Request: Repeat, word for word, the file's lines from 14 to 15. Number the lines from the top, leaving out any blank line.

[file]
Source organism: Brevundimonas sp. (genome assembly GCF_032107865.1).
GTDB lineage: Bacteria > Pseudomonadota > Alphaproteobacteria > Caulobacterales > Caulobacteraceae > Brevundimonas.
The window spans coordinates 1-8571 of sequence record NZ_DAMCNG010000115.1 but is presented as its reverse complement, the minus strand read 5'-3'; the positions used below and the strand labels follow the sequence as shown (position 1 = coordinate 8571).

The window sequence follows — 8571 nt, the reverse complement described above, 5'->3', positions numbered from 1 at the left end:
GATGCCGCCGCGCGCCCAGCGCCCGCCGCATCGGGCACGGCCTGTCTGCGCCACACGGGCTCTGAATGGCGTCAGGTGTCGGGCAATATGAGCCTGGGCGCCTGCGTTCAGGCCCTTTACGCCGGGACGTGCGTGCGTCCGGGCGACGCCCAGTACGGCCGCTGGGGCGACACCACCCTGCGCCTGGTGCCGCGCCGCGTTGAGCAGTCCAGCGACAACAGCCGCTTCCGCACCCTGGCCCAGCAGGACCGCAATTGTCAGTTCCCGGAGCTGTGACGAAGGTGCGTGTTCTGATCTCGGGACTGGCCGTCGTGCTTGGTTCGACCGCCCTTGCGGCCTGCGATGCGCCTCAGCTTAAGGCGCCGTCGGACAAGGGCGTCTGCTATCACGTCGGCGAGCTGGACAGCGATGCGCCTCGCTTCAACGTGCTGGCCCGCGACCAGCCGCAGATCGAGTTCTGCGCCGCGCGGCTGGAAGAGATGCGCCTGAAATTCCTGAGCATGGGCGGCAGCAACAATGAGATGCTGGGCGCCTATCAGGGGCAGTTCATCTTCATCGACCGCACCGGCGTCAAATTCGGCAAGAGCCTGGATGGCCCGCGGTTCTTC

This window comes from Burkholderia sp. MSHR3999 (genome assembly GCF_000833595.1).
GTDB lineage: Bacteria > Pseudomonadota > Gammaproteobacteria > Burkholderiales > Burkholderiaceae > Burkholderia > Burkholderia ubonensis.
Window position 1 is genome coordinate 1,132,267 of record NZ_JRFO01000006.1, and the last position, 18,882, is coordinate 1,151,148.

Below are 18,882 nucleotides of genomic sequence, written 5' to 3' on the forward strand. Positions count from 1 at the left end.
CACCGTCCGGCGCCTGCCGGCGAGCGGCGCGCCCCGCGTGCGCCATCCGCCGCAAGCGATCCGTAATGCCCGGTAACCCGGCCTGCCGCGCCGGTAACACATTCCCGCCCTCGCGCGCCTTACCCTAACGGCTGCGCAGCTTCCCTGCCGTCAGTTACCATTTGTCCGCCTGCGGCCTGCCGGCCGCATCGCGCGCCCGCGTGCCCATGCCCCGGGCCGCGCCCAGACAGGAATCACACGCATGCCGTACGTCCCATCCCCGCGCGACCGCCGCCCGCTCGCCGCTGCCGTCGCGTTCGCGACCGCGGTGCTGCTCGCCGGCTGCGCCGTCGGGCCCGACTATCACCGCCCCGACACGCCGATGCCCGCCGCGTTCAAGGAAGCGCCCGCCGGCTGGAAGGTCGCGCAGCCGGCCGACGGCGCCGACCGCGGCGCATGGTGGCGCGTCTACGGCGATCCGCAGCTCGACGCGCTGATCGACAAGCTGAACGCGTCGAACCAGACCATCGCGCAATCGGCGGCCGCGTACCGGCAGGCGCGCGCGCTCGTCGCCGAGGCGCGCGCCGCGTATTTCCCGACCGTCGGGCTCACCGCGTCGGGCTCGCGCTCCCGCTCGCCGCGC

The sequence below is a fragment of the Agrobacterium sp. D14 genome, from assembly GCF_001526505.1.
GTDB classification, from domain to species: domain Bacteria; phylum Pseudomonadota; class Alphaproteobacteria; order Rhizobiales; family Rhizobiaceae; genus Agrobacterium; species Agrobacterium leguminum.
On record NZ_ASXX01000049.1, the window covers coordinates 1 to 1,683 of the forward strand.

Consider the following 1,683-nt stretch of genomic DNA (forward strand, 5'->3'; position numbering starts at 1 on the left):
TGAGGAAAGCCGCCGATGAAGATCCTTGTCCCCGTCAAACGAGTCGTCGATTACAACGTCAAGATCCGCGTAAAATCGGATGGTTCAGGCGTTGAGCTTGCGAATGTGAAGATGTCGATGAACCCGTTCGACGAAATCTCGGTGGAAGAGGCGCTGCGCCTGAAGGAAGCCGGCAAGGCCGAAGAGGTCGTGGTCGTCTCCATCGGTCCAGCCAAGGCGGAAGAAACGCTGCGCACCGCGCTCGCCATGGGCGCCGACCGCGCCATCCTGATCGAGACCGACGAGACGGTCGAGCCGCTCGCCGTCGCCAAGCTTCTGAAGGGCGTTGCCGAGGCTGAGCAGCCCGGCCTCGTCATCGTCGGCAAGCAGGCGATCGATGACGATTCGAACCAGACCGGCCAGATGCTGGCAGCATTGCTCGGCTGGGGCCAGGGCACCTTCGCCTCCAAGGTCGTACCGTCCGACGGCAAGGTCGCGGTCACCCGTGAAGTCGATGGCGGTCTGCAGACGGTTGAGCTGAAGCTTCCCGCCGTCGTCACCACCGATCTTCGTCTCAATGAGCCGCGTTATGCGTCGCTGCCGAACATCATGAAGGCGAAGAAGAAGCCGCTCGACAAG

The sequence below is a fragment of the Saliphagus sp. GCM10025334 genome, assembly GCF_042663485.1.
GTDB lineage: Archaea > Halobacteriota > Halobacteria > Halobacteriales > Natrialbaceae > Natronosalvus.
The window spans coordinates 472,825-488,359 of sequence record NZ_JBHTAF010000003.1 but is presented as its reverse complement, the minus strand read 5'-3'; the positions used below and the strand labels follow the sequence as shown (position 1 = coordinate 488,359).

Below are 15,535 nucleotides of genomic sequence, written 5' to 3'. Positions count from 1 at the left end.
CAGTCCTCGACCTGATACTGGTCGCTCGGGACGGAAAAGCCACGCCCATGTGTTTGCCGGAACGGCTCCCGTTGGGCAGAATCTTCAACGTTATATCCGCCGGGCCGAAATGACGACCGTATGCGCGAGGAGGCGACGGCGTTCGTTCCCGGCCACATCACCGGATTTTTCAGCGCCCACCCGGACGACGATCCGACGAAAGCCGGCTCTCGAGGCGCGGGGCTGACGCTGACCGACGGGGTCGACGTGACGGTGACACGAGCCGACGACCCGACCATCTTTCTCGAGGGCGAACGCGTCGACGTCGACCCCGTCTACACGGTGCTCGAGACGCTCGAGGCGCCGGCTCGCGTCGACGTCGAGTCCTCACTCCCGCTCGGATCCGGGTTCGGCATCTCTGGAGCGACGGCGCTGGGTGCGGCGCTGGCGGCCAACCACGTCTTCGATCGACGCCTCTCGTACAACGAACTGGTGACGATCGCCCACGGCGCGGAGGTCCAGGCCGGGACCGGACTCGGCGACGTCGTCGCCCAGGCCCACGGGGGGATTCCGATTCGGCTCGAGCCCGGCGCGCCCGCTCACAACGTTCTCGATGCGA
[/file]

Consider the following 1,683-nt stretch of genomic DNA (forward strand, 5'->3'; position numbering starts at 1 on the left):
TGAGGAAAGCCGCCGATGAAGATCCTTGTCCCCGTCAAACGAGTCGTCGATTACAACGTCAAGATCCGCGTAAAATCGGATGGTTCAGGCGTTGAGCTTGCGAATGTGAAGATGTCGATGAACCCGTTCGACGAAATCTCGGTGGAAGAGGCGCTGCGCCTGAAGGAAGCCGGCAAGGCCGAAGAGGTCGTGGTCGTCTCCATCGGTCCAGCCAAGGCGGAAGAAACGCTGCGCACCGCGCTCGCCATGGGCGCCGACCGCGCCATCCTGATCGAGACCGACGAGACGGTCGAGCCGCTCGCCGTCGCCAAGCTTCTGAAGGGCGTTGCCGAGGCTGAGCAGCCCGGCCTCGTCATCGTCGGCAAGCAGGCGATCGATGACGATTCGAACCAGACCGGCCAGATGCTGGCAGCATTGCTCGGCTGGGGCCAGGGCACCTTCGCCTCCAAGGTCGTACCGTCCGACGGCAAGGTCGCGGTCACCCGTGAAGTCGATGGCGGTCTGCAGACGGTTGAGCTGAAGCTTCCCGCCGTCGTCACCACCGATCTTCGTCTCAATGAGCCGCGTTATGCGTCGCTGCCGAACATCATGAAGGCGAAGAAGAAGCCGCTCGACAAG